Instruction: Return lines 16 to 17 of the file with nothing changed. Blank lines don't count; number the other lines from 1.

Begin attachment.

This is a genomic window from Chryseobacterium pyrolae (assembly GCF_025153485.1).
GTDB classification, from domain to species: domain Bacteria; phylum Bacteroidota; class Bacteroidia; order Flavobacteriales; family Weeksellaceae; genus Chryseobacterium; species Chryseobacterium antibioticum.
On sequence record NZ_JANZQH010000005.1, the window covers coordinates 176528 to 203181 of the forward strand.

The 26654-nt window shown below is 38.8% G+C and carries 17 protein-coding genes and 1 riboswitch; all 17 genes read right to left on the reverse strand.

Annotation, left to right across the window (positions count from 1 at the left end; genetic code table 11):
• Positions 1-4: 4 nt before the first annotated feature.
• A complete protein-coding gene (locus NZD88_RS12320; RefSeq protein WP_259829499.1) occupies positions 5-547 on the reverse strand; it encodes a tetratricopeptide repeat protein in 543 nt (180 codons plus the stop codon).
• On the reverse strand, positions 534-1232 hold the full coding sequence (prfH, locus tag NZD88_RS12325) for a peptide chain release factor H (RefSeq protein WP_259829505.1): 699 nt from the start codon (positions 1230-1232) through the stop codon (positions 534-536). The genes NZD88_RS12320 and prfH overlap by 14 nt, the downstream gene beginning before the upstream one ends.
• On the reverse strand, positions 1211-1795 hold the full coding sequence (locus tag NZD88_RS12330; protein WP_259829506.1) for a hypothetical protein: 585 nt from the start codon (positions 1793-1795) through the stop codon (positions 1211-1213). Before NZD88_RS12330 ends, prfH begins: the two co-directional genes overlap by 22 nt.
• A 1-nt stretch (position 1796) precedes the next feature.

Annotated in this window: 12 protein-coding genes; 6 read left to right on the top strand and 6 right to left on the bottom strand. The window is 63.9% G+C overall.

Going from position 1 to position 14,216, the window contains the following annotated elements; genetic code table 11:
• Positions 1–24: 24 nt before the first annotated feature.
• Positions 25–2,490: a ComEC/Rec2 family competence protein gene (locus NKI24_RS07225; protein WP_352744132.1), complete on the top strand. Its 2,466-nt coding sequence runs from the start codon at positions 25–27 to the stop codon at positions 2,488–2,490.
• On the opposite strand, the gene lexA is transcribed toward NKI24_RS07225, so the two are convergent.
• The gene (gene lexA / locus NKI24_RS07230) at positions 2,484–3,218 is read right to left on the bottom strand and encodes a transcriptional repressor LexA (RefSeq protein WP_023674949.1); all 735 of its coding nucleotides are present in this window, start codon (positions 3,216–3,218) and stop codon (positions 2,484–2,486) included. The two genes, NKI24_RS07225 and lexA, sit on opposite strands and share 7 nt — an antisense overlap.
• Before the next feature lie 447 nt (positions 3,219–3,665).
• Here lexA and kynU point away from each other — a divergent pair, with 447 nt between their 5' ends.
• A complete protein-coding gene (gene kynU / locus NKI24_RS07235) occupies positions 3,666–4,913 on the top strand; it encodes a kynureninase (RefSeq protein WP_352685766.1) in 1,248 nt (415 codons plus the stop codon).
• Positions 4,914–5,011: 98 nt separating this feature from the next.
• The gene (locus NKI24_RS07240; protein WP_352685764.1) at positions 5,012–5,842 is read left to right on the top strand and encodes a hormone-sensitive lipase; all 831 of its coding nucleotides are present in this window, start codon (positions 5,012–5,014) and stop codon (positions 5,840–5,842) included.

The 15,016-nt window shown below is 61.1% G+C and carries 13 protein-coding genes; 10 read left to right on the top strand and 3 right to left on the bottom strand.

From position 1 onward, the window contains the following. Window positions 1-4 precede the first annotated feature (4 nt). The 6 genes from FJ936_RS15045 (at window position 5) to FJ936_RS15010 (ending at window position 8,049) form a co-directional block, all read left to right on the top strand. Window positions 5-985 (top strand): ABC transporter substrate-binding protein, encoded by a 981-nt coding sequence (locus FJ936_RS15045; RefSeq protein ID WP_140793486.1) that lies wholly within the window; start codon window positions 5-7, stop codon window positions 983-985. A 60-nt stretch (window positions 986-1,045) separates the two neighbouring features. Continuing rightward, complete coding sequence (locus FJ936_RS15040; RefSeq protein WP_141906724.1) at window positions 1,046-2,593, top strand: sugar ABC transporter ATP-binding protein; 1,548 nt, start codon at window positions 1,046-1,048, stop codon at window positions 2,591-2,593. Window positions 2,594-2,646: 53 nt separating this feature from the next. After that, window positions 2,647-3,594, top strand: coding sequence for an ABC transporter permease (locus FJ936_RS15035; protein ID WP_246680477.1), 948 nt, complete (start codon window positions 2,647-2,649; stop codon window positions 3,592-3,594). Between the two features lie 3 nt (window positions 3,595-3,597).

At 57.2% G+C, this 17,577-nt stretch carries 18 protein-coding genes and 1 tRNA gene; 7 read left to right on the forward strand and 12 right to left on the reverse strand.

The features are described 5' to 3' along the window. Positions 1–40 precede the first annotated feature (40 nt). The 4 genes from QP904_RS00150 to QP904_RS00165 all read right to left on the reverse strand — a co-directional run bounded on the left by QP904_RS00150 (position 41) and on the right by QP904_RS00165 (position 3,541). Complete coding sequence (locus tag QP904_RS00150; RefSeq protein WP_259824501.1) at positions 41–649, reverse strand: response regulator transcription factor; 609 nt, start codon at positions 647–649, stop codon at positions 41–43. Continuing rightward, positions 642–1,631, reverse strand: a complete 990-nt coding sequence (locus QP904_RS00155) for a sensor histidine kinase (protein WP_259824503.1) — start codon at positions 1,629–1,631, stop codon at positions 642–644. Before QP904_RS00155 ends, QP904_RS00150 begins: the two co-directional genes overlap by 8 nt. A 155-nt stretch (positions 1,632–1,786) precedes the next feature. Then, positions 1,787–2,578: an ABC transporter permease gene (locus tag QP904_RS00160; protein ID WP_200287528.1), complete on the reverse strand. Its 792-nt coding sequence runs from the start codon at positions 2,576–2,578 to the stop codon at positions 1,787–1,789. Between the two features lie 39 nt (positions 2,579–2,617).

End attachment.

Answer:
• The gene (gene lexA / locus NKI24_RS07230) at positions 2,484–3,218 is read right to left on the bottom strand and encodes a transcriptional repressor LexA (RefSeq protein WP_023674949.1); all 735 of its coding nucleotides are present in this window, start codon (positions 3,216–3,218) and stop codon (positions 2,484–2,486) included. The two genes, NKI24_RS07225 and lexA, sit on opposite strands and share 7 nt — an antisense overlap.
• Before the next feature lie 447 nt (positions 3,219–3,665).